January 20, 2019

JUUL's Millennial Marlboro Man

“SAY YOU WERE a villainized e-cigarette startup, with a $13 billion cash investment from the tobacco giant that owns Marlboro, and were blamed for kicking off a vaping epidemic among teens. You’d lay low, right? Maybe play nice with the FDA. Log off Instagram. Throw a few coins at a youth prevention campaign. Juul, however, is opting for a more aggressive route.

On Tuesday Juul confirmed that it plans a national TV ad campaign featuring ex-smokers who used Juul to help them quit traditional cigarettes. CNBC, which first reported the plan, said Juul plans an initial $10 million campaign, airing on national cable channels after 10pm local time and aimed at adults 35 and older.

TV ads for tobacco products have been banned under federal and state regulations since the 1970s, and print ads are restricted. Advertising standards have not been formalized for e-cigarettes, which are regulated differently by the Food and Drug Administration. E-cigarette companies have advertised on TV before, notably Blu and NJOY, which ran a Super Bowl ad in 2012. But in the intervening years, Juul has far eclipsed both brands, with 70 percent of the retail market, according to data from Nielsen.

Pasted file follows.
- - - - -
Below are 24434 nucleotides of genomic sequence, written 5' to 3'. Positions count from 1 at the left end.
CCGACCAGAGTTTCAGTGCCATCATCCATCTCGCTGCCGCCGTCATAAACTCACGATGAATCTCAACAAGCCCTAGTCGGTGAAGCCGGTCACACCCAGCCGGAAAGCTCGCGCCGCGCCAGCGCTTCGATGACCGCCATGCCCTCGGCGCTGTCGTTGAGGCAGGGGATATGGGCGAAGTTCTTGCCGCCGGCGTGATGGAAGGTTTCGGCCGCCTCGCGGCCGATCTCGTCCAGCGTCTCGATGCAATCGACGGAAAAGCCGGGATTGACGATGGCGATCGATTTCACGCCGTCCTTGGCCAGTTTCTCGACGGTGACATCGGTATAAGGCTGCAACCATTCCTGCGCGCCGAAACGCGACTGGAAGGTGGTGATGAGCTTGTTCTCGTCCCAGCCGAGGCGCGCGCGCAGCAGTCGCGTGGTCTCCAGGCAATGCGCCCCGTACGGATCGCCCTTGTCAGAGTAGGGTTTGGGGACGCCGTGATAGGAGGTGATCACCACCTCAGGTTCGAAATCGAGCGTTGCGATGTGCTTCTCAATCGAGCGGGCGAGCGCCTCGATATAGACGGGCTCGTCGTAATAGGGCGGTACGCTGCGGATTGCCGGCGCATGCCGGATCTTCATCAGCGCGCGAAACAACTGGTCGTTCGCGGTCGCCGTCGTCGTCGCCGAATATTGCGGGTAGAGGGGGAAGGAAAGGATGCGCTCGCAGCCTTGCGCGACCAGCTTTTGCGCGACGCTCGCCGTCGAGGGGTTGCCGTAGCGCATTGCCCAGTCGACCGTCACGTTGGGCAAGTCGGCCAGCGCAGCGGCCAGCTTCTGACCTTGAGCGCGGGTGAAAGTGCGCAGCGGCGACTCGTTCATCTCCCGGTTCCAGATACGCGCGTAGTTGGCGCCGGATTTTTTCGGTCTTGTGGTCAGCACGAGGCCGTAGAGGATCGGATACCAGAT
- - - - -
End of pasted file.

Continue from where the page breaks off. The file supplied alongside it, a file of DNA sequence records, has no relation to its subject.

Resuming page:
TV is a new medium for Juul, which has grown through social media channels like Instagram, Twitter, and Facebook, although the company claims most of the marketing is organic and unpaid. As criticism grew, the company changed the look and feel of its online accounts to focus exclusively on adult smokers switching to Juul.”

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